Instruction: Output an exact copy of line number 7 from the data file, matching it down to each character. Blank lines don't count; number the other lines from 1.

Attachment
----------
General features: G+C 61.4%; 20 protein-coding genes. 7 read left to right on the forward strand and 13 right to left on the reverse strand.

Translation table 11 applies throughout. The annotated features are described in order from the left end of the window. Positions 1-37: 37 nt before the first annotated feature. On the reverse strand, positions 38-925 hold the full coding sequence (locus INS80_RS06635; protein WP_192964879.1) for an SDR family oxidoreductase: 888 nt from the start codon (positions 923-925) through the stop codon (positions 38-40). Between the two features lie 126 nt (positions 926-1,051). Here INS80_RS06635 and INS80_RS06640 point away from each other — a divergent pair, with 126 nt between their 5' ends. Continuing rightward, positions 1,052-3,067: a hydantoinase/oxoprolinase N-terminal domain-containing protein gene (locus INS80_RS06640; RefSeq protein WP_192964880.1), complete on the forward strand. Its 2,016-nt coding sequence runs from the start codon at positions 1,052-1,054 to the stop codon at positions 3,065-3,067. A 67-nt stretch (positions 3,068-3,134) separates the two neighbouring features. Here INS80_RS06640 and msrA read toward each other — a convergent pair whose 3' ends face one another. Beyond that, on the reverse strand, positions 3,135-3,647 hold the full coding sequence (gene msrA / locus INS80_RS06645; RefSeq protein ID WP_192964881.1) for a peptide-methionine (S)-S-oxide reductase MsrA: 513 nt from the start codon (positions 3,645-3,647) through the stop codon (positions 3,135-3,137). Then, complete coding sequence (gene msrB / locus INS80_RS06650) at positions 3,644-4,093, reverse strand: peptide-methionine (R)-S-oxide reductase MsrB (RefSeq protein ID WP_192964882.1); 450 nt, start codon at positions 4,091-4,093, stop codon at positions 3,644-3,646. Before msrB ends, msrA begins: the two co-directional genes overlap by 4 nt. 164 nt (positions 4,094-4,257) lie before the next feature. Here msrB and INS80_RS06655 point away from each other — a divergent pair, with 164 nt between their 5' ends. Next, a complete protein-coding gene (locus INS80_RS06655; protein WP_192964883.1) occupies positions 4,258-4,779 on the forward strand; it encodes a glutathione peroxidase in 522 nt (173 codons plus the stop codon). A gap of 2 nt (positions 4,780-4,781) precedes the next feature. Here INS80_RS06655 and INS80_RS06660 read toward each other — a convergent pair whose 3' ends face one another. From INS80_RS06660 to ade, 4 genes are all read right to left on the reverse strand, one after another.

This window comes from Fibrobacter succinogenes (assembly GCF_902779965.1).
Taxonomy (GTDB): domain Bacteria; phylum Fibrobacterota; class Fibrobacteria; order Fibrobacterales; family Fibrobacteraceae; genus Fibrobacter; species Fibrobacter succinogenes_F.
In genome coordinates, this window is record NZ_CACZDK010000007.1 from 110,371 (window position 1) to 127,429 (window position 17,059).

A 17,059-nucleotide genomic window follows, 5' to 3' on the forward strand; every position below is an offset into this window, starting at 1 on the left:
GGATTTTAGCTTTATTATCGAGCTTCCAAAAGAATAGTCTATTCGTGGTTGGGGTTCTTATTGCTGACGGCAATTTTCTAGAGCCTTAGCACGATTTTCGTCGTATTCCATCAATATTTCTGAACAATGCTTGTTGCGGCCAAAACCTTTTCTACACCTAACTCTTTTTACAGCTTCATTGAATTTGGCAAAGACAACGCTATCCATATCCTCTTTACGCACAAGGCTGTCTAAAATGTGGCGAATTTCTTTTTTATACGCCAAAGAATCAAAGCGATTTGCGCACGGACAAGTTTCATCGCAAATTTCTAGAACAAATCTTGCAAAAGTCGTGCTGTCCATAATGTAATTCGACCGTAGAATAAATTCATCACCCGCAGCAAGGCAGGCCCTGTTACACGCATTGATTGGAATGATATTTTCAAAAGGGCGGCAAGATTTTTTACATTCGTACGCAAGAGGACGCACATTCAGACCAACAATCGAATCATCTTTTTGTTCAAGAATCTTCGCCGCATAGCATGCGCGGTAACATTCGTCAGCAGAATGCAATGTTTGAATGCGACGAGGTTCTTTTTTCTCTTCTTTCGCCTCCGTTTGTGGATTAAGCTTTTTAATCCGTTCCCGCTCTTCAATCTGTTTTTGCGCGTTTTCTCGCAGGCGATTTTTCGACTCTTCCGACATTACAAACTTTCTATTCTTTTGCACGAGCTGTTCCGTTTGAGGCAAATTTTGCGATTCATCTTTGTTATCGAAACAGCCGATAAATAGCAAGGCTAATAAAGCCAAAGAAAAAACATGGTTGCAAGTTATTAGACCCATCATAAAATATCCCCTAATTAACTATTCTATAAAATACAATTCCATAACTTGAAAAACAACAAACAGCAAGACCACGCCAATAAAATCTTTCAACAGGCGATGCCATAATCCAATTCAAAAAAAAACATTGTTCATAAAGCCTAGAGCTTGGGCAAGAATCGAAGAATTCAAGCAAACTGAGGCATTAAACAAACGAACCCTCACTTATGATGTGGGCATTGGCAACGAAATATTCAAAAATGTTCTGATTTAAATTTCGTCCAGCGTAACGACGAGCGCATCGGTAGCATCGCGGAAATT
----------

GGATTTTAGCTTTATTATCGAGCTTCCAAAAGAATAGTCTATTCGTGGTTGGGGTTCTTATTGCTGACGGCAATTTTCTAGAGCCTTAGCACGATTTTCGTCGTATTCCATCAATATTTCTGAACAATGCTTGTTGCGGCCAAAACCTTTTCTACACCTAACTCTTTTTACAGCTTCATTGAATTTGGCAAAGACAACGCTATCCATATCCTCTTTACGCACAAGGCTGTCTAAAATGTGGCGAATTTCTTTTTTATACGCCAAAGAATCAAAGCGATTTGCGCACGGACAAGTTTCATCGCAAATTTCTAGAACAAATCTTGCAAAAGTCGTGCTGTCCATAATGTAATTCGACCGTAGAATAAATTCATCACCCGCAGCAAGGCAGGCCCTGTTACACGCATTGATTGGAATGATATTTTCAAAAGGGCGGCAAGATTTTTTACATTCGTACGCAAGAGGACGCACATTCAGACCAACAATCGAATCATCTTTTTGTTCAAGAATCTTCGCCGCATAGCATGCGCGGTAACATTCGTCAGCAGAATGCAATGTTTGAATGCGACGAGGTTCTTTTTTCTCTTCTTTCGCCTCCGTTTGTGGATTAAGCTTTTTAATCCGTTCCCGCTCTTCAATCTGTTTTTGCGCGTTTTCTCGCAGGCGATTTTTCGACTCTTCCGACATTACAAACTTTCTATTCTTTTGCACGAGCTGTTCCGTTTGAGGCAAATTTTGCGATTCATCTTTGTTATCGAAACAGCCGATAAATAGCAAGGCTAATAAAGCCAAAGAAAAAACATGGTTGCAAGTTATTAGACCCATCATAAAATATCCCCTAATTAACTATTCTATAAAATACAATTCCATAACTTGAAAAACAACAAACAGCAAGACCACGCCAATAAAATCTTTCAACAGGCGATGCCATAATCCAATTCAAAAAAAAACATTGTTCATAAAGCCTAGAGCTTGGGCAAGAATCGAAGAATTCAAGCAAACTGAGGCATTAAACAAACGAACCCTCACTTATGATGTGGGCATTGGCAACGAAATATTCAAAAATGTTCTGATTTAAATTTCGTCCAGCGTAACGACGAGCGCATCGGTAGCATCGCGGAAATT